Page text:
"The Crisis in Metaphors: Climate Vocabularies in Adivasi Literatures" by Ananya Mishra examines the role of Adivasi voices in climate change discourse and literary studies. While Adivasis are the perpetual subaltern in postcolonial studies, their voices offer a necessary critique of the global industrial complex, one that echoes calls for sovereignty issued by other Indigenous communities globally. Mishra unpacks this claim through an examination of Adivasi songs emerging from the particular geography of southern Odisha. In particular, she focuses on the usage of metaphors within early climate change discourse: "Indigenous literatures hold early warnings of the climate crisis in metaphors we do not yet center in climate discourse." These metaphors, Mishra suggests, serve as archives of interpretations of the climate crisis as already confronted by Indigenous communities within India.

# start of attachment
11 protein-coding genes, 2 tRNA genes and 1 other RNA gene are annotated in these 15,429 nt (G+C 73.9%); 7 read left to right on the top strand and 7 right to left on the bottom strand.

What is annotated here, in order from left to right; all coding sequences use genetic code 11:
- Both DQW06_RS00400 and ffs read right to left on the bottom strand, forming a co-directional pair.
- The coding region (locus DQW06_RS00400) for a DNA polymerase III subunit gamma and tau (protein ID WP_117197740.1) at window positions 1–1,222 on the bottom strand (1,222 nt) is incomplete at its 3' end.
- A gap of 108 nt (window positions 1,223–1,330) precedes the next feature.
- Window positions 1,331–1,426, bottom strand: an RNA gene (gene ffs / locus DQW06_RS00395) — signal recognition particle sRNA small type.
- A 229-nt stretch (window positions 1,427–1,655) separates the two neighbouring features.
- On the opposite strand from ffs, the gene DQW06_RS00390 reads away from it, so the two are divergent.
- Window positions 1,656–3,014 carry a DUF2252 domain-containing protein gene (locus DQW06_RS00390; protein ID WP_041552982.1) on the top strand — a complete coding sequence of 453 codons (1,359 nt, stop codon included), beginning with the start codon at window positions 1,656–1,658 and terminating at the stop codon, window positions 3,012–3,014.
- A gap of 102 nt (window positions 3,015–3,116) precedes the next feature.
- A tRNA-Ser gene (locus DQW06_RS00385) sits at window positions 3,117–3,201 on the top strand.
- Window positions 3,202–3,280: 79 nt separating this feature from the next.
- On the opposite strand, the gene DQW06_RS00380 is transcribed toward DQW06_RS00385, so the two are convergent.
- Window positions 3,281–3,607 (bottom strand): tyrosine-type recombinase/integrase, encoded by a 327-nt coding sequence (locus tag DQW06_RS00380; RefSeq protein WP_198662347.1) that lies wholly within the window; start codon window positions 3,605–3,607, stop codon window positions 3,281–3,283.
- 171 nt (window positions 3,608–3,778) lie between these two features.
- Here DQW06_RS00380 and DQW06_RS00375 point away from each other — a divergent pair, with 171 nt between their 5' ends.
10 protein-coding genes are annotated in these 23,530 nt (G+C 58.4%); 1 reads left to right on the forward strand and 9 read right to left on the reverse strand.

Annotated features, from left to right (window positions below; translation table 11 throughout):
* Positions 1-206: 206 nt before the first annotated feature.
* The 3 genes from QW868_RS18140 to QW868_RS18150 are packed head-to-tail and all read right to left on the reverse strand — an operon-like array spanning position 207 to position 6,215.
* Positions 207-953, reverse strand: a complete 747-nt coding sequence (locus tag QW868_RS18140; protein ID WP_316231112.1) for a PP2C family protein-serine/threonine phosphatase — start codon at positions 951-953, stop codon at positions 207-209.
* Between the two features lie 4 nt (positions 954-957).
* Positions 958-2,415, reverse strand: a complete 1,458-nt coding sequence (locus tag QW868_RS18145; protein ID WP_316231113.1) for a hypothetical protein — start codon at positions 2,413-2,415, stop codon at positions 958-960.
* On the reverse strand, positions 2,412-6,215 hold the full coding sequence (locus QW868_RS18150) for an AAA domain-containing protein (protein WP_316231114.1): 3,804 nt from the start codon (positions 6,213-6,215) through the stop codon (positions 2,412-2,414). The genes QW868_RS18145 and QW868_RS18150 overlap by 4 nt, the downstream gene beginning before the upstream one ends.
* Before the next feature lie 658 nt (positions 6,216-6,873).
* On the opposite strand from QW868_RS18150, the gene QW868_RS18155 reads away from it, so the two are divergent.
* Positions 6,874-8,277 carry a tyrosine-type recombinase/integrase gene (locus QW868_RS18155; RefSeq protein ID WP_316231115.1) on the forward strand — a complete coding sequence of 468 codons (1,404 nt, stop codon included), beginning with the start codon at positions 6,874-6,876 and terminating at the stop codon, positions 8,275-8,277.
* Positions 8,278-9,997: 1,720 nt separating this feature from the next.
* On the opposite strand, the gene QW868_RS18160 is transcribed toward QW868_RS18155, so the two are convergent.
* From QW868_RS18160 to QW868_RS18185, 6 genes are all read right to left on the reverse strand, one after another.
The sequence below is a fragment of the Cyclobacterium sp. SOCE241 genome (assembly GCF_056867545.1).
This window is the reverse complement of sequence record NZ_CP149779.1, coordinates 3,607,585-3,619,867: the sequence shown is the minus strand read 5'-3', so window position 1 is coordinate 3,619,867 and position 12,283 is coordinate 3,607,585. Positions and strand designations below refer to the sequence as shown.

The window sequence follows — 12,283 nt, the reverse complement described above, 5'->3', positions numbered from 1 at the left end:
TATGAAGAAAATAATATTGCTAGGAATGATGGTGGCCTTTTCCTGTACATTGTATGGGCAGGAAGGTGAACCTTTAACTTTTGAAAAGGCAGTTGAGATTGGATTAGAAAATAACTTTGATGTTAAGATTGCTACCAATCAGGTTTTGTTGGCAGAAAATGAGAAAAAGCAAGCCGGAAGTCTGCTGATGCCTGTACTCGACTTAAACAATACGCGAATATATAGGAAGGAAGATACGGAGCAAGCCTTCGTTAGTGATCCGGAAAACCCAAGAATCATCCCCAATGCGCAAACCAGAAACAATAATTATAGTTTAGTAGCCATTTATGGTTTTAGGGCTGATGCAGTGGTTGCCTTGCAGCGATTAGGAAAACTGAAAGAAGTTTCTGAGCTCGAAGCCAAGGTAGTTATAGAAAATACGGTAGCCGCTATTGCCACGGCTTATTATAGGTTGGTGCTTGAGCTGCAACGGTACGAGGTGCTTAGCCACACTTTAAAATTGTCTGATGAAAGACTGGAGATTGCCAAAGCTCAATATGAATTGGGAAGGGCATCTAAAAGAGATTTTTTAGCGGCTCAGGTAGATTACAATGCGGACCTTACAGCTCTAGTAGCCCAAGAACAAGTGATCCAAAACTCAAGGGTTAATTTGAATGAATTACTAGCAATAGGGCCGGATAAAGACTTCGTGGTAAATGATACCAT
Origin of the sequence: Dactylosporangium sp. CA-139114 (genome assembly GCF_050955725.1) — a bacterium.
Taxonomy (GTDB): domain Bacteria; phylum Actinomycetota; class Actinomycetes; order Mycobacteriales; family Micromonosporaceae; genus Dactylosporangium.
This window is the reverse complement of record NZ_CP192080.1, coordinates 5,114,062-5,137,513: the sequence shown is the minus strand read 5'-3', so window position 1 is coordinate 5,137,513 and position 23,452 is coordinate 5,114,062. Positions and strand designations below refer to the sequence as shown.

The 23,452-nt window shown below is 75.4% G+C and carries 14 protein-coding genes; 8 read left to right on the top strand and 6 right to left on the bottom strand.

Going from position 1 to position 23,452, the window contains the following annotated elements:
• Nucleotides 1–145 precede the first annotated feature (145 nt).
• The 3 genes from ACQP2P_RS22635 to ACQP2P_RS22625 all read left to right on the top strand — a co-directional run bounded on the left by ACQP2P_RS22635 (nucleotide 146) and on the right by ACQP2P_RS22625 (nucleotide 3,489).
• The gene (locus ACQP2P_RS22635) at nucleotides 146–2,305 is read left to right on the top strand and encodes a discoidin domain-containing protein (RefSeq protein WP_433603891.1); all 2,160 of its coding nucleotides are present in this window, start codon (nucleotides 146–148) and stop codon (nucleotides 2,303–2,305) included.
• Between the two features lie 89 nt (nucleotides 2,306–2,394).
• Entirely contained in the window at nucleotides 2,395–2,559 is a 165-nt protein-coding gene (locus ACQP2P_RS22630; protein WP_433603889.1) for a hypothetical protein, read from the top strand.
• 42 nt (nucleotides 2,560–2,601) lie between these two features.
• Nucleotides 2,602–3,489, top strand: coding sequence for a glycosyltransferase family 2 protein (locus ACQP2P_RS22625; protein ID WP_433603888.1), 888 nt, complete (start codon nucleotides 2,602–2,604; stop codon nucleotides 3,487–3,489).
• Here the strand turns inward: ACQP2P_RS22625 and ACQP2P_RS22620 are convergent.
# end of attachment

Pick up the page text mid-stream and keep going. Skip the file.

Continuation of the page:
Our final article, "Educating for Indigenous Futurities: Applying Collective Continuance Theory in Teacher Preparation Education" by Stephany RunningHawk Johnson and Michelle Jacob positions climate change conversations within the classroom. Drawing on their experiences as Indigenous university teachers, and from the experiences of their students who are training to become elementary and secondary classroom educators, RunningHawk Johnson and Jacob demonstrate how K-12 classrooms are vital sites for anti-colonial and Indigenous critiques of the settler-nation, neoliberalism, and globalization, all of which undermine Indigenous futurities while simultaneously fueling climate change. Their goal, they explain, is to "frame education as part of the larger project in which we can better understand our ancestral Indigenous teachings for the purpose of deepening our Indigenous identities and knowledges." This entails calling upon Indigenous peoples to work as teachers and leaders within educational contexts, and urging non-Indigenous allies to educate themselves on how they might best ensure Indigenous resurgence, futurity, and "collective continuance."